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UVLO circuit design for NiMH battery system

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Hello EEVbloggers,

I wanted to design an under voltage lockout circuit for some project. The system is powered using a 3 NiMH cells connected in series. The circuit needs to cut off the power when the voltage of cells drop to about 2.8V~3V and connect it back only if the voltage is roughly > 3.6V. The NiMH cells always bounce back to 3.4-3.5V when they are fully discharged (at least in my case). therefore, i want to mitigate that effect.
So my idea was to go with an hystersis based circuit (see the circuit in the attached picture below). The idea is technically to use a rail-to-rail low voltage op amp (LMV358 my case) to do the trick since i would need the output to drive some TTL stage ahead to disconnect the battery. The simulations were fine. However, when i tried to implement it using a regular LM358, the hysterisis was a bit off as the cut off occured at about 3.2V not 2.8V~3V as wished and i do not currently have a low voltage rail to rail Op amp.

So my questions are:
- Does the rebouce effect of the cells mess with the thresholds of the hystersis loop ?
- Are there any alternative solutions (using the minimum of components) to implement this ?

Thank you in advance,


--- Quote from: _Vendetta_ on January 25, 2022, 09:15:42 am ---- Are there any alternative solutions (using the minimum of components) to implement this ?

--- End quote ---

Depends of what you are planning to do with the battery. For example, if your system requires a stable power rail many DC-DC converters already contain UVLO circuitry. The most you'd have to do in this case to use it is to calculate a voltage divider (2 extra components) and some of them don't even require any external parts (0 extra components).

A few remarks.

Perhaps some Li-ion protection IC could work?

TL431 is a big power hog and it seems you will keep it powered during shutdown to wait until the battery is recharged. Research low power substitutes, I know they exist but can't give concrete part numbers.

TL431 power consumption decreases when its reference input is less than 2.5V. So I recommend connecting it as below, to further reduce power consumption in shutdown. The low power variants may or may not have this property too, so RTFM ;)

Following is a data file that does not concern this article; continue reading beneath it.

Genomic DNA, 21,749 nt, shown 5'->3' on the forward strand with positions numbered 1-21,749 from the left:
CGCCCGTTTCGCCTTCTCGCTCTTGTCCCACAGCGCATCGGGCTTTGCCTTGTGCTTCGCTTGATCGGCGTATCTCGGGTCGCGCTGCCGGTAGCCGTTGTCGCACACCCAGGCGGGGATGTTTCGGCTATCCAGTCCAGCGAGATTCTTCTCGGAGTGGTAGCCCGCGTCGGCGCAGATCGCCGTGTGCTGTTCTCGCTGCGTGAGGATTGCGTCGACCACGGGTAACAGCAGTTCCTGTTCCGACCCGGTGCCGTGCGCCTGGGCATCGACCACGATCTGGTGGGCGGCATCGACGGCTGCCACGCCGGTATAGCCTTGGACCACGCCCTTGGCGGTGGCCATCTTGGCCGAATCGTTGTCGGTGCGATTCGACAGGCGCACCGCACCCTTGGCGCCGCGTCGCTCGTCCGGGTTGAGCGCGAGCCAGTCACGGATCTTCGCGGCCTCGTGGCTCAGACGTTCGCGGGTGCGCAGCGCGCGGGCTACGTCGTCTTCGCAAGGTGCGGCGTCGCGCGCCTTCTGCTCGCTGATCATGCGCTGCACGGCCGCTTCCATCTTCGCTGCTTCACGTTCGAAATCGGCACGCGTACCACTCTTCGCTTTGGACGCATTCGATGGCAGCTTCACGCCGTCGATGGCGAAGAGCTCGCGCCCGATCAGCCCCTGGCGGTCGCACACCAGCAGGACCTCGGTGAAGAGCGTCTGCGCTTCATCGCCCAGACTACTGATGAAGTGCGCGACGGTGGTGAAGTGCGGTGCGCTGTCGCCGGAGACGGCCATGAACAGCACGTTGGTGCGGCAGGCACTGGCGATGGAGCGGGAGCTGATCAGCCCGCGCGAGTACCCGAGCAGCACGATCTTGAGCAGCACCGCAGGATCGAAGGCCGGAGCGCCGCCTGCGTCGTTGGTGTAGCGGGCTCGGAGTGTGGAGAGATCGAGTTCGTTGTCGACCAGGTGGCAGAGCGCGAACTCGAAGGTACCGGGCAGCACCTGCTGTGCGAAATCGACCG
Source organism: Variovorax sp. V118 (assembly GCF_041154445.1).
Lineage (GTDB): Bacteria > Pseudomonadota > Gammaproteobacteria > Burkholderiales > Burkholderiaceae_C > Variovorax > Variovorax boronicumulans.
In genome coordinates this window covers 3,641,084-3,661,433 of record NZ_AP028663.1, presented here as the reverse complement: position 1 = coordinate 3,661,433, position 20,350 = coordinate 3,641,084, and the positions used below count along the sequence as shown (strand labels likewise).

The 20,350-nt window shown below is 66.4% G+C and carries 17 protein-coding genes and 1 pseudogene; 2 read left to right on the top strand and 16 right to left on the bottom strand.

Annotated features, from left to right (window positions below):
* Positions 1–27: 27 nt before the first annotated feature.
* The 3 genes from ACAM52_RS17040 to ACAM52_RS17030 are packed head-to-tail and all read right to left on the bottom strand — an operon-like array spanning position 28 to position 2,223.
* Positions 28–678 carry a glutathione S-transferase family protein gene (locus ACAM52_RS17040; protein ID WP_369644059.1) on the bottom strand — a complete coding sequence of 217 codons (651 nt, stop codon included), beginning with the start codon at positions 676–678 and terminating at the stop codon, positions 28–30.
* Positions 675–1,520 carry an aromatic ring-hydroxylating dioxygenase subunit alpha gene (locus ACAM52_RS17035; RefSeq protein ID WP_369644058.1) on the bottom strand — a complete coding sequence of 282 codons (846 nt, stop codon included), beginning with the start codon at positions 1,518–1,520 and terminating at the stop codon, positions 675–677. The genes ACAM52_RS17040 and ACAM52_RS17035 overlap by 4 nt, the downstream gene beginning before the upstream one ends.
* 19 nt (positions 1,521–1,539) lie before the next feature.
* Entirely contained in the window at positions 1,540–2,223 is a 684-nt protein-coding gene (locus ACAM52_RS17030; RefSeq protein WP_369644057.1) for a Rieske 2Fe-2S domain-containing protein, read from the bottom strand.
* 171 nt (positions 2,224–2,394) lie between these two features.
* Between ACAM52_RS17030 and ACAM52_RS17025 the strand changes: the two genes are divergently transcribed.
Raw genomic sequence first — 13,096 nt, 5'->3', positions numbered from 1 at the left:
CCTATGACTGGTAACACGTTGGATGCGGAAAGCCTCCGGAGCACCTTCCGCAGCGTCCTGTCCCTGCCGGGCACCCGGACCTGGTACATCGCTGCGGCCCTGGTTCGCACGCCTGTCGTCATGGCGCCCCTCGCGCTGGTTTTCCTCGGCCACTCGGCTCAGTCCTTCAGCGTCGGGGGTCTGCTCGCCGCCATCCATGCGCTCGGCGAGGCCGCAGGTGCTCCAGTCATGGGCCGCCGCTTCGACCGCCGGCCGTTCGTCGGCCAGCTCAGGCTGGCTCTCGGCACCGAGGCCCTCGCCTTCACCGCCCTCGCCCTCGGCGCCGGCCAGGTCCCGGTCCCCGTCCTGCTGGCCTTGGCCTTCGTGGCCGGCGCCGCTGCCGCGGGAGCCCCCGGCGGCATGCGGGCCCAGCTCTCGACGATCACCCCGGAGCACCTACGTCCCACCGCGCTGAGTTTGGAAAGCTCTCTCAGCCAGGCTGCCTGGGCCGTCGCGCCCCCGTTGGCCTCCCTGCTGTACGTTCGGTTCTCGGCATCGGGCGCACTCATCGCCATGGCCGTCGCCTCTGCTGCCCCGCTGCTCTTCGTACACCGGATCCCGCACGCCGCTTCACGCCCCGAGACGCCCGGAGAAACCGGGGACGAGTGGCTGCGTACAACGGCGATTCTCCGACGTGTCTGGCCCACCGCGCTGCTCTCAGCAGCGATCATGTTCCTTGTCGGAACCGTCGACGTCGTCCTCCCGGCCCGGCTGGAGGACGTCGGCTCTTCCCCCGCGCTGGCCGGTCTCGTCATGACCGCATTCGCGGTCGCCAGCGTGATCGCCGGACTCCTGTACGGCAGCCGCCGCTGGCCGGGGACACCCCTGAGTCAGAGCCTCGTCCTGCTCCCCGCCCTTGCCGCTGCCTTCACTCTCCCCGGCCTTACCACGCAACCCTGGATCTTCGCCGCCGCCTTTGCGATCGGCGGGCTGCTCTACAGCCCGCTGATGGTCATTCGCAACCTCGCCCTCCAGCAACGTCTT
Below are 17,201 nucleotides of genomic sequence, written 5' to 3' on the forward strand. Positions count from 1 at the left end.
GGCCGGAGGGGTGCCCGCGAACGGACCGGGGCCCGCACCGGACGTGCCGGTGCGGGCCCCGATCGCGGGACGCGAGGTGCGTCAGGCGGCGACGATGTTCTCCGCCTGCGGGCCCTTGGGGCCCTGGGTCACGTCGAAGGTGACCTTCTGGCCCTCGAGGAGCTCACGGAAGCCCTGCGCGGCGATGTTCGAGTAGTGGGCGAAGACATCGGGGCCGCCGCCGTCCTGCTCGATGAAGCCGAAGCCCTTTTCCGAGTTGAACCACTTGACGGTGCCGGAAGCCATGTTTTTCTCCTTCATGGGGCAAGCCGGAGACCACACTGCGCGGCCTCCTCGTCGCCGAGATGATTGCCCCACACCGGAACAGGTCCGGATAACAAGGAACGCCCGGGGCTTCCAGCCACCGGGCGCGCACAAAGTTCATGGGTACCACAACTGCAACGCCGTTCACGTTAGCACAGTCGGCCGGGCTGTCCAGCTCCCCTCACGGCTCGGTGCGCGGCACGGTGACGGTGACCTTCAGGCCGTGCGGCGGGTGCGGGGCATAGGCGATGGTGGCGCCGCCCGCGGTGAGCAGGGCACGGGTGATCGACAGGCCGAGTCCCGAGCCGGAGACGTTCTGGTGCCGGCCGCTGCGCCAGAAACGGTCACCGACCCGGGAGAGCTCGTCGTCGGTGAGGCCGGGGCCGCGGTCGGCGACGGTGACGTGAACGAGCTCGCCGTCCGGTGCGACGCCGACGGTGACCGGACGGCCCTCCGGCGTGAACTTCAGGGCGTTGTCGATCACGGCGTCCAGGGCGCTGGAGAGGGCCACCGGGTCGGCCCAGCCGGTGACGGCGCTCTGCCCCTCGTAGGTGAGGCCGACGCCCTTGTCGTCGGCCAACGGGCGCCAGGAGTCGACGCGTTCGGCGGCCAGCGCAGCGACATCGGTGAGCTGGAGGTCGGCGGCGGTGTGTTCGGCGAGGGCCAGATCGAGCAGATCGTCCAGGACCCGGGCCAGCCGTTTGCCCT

With some trickery, it may be possible to do away with the opamp completely. See below. This requires a logic level MOSFET. TL431 can only pull its cathode to ~2V, which doesn't really leave much Vgs when supply is down to 3V. Look for 431 alternatives with 1.25V rather than 2.5V reference voltage - I think these could work (and yes, they exist).

In the example:
R1/R2 is sized to turn-on the xx431 chip at 3.6V input.
R4 reduces the threshold to keep it going down to 3V input.
R3 limits current drawn by the 431. Current needs to be at least the minimum spec in the datasheet (1mA for original TL431).

Isn't the problem that the simulations use a rail-to-rail opamp, but the LM358 used in the physical circuit isn't rail-to-rail?  With positive feedback, the ouput of the opamp in simulation will be either at ground or at the battery voltage.  But in practice the LM358 outputs don't extend to that range, particularly on the high side.  So it seems that would affect the hysteresis points.  It seems your circuit should work with either type of opamp, but not with the same resistor values.

The other thing that might affect the switching points is input offset voltage.  You can simulate that by adding a voltage source of +/- a few mV in series with the non-inverting input, and see if that changes anything.

Also, you might look at the MCP6041 or MCP6141 opamps, or the equivalent MCP6541 comparator with push-pull output and some internal hysteresis.  These are all very low power parts - 1uA quiescent current, and Digikey actually has some in stock.

I wonder if something like this actually requires the precision of the TL431.  Perhaps a zener, or even an LED, would work well enough.

The original circuit may work wrong with LM358 because of input common mode range too.

Something like LM385-1.2 is infinitely better than any LED for power consumption.
The input needs not be rail to rail if the reference is lower (like 1.25V).
And an opamp isn't needed, just a comparator.

LM385-ADJ looks like it could replace TL431 in my circuit above, if they still make it.


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